Where are German farmers' protests taking place on Tuesday?

Paul Krantz
Paul Krantz - [email protected]
Where are German farmers' protests taking place on Tuesday?
A protest sign held up in Jemgum, Lower Saxony. Photo: picture alliance/dpa | Lars Penning

Tens of thousands of farmers continued nationwide protests on Tuesday that are unlikely to end anytime soon. Thousands of tractors have been seen on roads across Germany.


Compared to Monday, when at least 2,000 tractors descended upon Berlin, Hamburg, Cologne and Bremen, Tuesday's protests were not as big or as widespread.

According to BILD, there were no major traffic blockades expected on Tuesday. But that could change again if the protest stretches on through the week.

Smaller gatherings, such as vigils and rallies were planned throughout Germany, including a tugboat rally in Bed Hersfeld in Hesse, and another north of Berlin's ring in the Oberhavel district.

Tens of thousands of tractors on the roads

In total, at least 100,000 farmers are estimated to be participating in the ongoing protests, which come in response to the coalition government's plan to phase out certain agricultural subsidies.

According to official estimates, 24,000 tractors were on the road in Bavaria on Monday, along with nearly 20,000 North Rhine-Westphalia and another 25,000 in Baden-Württemberg. The movement of all these tractors caused traffic disruptions in some areas, including blocked border crossings to France and the Czech Republic. 

READ ALSO: 'We don't get enough money': Furious farmers stage Germany-wide tractor blockades

Manure piled in front of offices

School closures were also reported in Thuringia, Lower Saxony and Saxony. Also in Thuringia, in the town of Suhl, protesters reportedly unloaded several heaps of animal dung in front of the offices of members of Parliament from the SPD, the Greens, the FDP and the Left Party.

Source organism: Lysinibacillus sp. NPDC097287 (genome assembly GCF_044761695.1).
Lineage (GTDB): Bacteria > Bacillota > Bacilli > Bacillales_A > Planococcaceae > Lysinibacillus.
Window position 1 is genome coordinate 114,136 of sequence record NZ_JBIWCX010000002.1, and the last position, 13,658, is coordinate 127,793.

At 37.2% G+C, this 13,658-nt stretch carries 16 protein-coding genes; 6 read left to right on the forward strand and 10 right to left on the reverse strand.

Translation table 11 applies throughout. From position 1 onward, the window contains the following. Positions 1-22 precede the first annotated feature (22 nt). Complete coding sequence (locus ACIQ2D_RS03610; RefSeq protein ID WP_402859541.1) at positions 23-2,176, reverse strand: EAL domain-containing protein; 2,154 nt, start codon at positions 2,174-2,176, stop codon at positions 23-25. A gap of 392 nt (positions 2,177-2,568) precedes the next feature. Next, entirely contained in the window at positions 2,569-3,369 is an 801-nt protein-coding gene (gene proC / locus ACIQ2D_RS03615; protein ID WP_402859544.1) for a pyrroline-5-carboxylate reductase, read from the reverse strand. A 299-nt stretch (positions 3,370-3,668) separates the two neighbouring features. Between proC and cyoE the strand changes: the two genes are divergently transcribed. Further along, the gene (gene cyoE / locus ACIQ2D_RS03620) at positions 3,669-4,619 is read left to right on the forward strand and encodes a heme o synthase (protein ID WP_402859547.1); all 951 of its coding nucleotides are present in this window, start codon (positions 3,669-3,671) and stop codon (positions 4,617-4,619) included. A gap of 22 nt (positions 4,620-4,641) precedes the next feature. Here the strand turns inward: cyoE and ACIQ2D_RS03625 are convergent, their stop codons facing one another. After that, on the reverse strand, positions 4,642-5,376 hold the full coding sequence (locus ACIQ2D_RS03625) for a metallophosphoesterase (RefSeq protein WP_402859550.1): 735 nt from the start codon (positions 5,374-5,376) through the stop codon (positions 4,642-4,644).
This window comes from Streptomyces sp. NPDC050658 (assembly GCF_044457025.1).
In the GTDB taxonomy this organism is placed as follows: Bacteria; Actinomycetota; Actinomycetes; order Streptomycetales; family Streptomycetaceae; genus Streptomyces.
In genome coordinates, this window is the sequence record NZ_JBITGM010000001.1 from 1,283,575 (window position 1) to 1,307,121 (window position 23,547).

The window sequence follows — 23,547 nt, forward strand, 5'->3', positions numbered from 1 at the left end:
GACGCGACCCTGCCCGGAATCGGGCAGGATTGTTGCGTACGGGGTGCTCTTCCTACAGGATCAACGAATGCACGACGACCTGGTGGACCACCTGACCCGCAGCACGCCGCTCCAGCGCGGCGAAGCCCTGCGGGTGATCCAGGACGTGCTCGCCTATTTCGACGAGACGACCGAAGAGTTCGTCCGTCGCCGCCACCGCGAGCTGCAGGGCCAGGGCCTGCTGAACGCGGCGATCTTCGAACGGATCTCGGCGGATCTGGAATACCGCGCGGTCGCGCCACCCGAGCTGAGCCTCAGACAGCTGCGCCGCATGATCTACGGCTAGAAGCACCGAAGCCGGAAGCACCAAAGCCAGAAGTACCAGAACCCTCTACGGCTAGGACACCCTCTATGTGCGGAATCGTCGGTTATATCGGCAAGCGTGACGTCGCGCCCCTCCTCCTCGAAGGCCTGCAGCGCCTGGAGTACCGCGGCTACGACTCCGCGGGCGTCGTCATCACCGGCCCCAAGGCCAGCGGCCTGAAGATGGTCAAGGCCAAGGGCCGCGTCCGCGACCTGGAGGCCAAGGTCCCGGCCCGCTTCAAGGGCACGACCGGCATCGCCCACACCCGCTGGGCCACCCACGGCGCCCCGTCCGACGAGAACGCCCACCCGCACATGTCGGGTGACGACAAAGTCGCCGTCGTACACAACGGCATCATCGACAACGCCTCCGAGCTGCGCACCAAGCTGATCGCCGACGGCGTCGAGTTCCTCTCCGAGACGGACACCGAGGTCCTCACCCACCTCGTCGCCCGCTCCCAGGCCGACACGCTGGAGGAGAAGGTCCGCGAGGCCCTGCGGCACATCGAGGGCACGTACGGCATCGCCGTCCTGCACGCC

Munich experienced traffic disruption on Monday as thousands protesters and tractors gathered at Odeonsplatz.

But on Tuesday residents in Munich were expecting relative normality given the protest had ended.

The protests could have some direct impacts on supermarkets and grocery shoppers after farmers reportedly paralysed a grocery logistics hub in Großbeeren, Brandenburg.

As a result the Berlin-Brandenburg trade association said that 200 supermarkets could not receive deliveries on Tuesday.

Promoting an anti-government sentiment

There have been some concerns about the farmers' protests being fuelled or infiltrated by the far-right. According to local media, many vehicles participating in the demos have featured the logo of the Alternative for Germany (AfD) party, or other alt-right symbols similar to those previously seen at anti-vaccine or anti-migrant protests.

After being confronted while trying to board a ferry with his wife last week, Vice-Chancellor Robert Habeck warned that some of the protestors were spreading "coup fantasies."

For his part, German Farmers' Association (DBV) President Joachim Rukwied said: "I see no danger at all of our association being infiltrated [by the far right]."

The protests began primarily in response to Berlin announcing the end of tax breaks for the purchase of farming and forestry equipment (including tractors and heavy machinery), as well as agricultural diesel fuel subsidies.


The so-called traffic light coalition government has since backtracked on some of the initial subsidy cuts in an effort to appease protestors – agreeing to leave the tax breaks and pause the subsidy phase out until 2026. But the protestors said these concessions were not enough.

Habeck says that it's not the government but big agriculture that small farmers should aim their protests at. He suggests massive supermarket chains and industrial food companies were primarily to blame for the low prices that farmers receive.


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